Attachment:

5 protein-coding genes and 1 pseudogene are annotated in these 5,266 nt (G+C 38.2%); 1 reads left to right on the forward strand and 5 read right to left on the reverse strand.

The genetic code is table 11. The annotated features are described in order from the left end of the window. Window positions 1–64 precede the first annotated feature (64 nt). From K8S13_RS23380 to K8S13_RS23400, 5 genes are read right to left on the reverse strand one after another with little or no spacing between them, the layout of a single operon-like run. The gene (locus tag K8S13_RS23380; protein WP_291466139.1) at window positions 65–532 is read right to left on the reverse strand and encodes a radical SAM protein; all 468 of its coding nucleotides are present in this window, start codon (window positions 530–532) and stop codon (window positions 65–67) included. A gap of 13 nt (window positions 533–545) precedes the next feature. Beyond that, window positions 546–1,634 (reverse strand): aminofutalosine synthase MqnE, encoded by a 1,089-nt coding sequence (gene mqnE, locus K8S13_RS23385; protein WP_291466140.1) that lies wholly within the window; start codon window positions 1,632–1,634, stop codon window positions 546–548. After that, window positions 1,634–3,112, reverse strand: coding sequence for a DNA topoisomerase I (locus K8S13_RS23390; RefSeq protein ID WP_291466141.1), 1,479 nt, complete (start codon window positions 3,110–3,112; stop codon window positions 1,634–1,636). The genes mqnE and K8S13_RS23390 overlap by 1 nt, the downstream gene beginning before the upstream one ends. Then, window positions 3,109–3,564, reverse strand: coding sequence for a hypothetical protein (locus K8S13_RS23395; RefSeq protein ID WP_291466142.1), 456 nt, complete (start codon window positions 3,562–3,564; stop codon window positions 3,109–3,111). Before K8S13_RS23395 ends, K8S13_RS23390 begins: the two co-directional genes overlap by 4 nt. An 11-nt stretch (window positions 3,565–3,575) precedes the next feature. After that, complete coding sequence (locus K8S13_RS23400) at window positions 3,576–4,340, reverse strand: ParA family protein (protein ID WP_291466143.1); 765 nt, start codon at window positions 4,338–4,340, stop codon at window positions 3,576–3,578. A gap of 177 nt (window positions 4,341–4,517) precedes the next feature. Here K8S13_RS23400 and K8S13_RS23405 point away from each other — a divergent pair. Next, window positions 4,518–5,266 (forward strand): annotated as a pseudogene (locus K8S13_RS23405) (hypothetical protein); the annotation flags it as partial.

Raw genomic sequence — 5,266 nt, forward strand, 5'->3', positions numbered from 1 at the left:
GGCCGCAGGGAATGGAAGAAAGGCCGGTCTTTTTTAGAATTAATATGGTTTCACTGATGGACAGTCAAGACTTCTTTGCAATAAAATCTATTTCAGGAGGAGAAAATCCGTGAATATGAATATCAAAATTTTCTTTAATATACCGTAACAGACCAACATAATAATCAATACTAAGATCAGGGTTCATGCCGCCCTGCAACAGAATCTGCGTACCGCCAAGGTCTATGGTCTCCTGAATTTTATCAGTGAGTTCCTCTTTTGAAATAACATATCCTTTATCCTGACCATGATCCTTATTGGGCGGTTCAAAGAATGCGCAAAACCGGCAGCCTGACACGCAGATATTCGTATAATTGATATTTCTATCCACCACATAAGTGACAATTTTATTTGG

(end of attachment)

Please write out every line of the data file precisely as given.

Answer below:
5 protein-coding genes and 1 pseudogene are annotated in these 5,266 nt (G+C 38.2%); 1 reads left to right on the forward strand and 5 read right to left on the reverse strand.

The genetic code is table 11. The annotated features are described in order from the left end of the window. Window positions 1–64 precede the first annotated feature (64 nt). From K8S13_RS23380 to K8S13_RS23400, 5 genes are read right to left on the reverse strand one after another with little or no spacing between them, the layout of a single operon-like run. The gene (locus tag K8S13_RS23380; protein WP_291466139.1) at window positions 65–532 is read right to left on the reverse strand and encodes a radical SAM protein; all 468 of its coding nucleotides are present in this window, start codon (window positions 530–532) and stop codon (window positions 65–67) included. A gap of 13 nt (window positions 533–545) precedes the next feature. Beyond that, window positions 546–1,634 (reverse strand): aminofutalosine synthase MqnE, encoded by a 1,089-nt coding sequence (gene mqnE, locus K8S13_RS23385; protein WP_291466140.1) that lies wholly within the window; start codon window positions 1,632–1,634, stop codon window positions 546–548. After that, window positions 1,634–3,112, reverse strand: coding sequence for a DNA topoisomerase I (locus K8S13_RS23390; RefSeq protein ID WP_291466141.1), 1,479 nt, complete (start codon window positions 3,110–3,112; stop codon window positions 1,634–1,636). The genes mqnE and K8S13_RS23390 overlap by 1 nt, the downstream gene beginning before the upstream one ends. Then, window positions 3,109–3,564, reverse strand: coding sequence for a hypothetical protein (locus K8S13_RS23395; RefSeq protein ID WP_291466142.1), 456 nt, complete (start codon window positions 3,562–3,564; stop codon window positions 3,109–3,111). Before K8S13_RS23395 ends, K8S13_RS23390 begins: the two co-directional genes overlap by 4 nt. An 11-nt stretch (window positions 3,565–3,575) precedes the next feature. After that, complete coding sequence (locus K8S13_RS23400) at window positions 3,576–4,340, reverse strand: ParA family protein (protein ID WP_291466143.1); 765 nt, start codon at window positions 4,338–4,340, stop codon at window positions 3,576–3,578. A gap of 177 nt (window positions 4,341–4,517) precedes the next feature. Here K8S13_RS23400 and K8S13_RS23405 point away from each other — a divergent pair. Next, window positions 4,518–5,266 (forward strand): annotated as a pseudogene (locus K8S13_RS23405) (hypothetical protein); the annotation flags it as partial.

Raw genomic sequence — 5,266 nt, forward strand, 5'->3', positions numbered from 1 at the left:
GGCCGCAGGGAATGGAAGAAAGGCCGGTCTTTTTTAGAATTAATATGGTTTCACTGATGGACAGTCAAGACTTCTTTGCAATAAAATCTATTTCAGGAGGAGAAAATCCGTGAATATGAATATCAAAATTTTCTTTAATATACCGTAACAGACCAACATAATAATCAATACTAAGATCAGGGTTCATGCCGCCCTGCAACAGAATCTGCGTACCGCCAAGGTCTATGGTCTCCTGAATTTTATCAGTGAGTTCCTCTTTTGAAATAACATATCCTTTATCCTGACCATGATCCTTATTGGGCGGTTCAAAGAATGCGCAAAACCGGCAGCCTGACACGCAGATATTCGTATAATTGATATTTCTATCCACCACATAAGTGACAATTTTATTTGG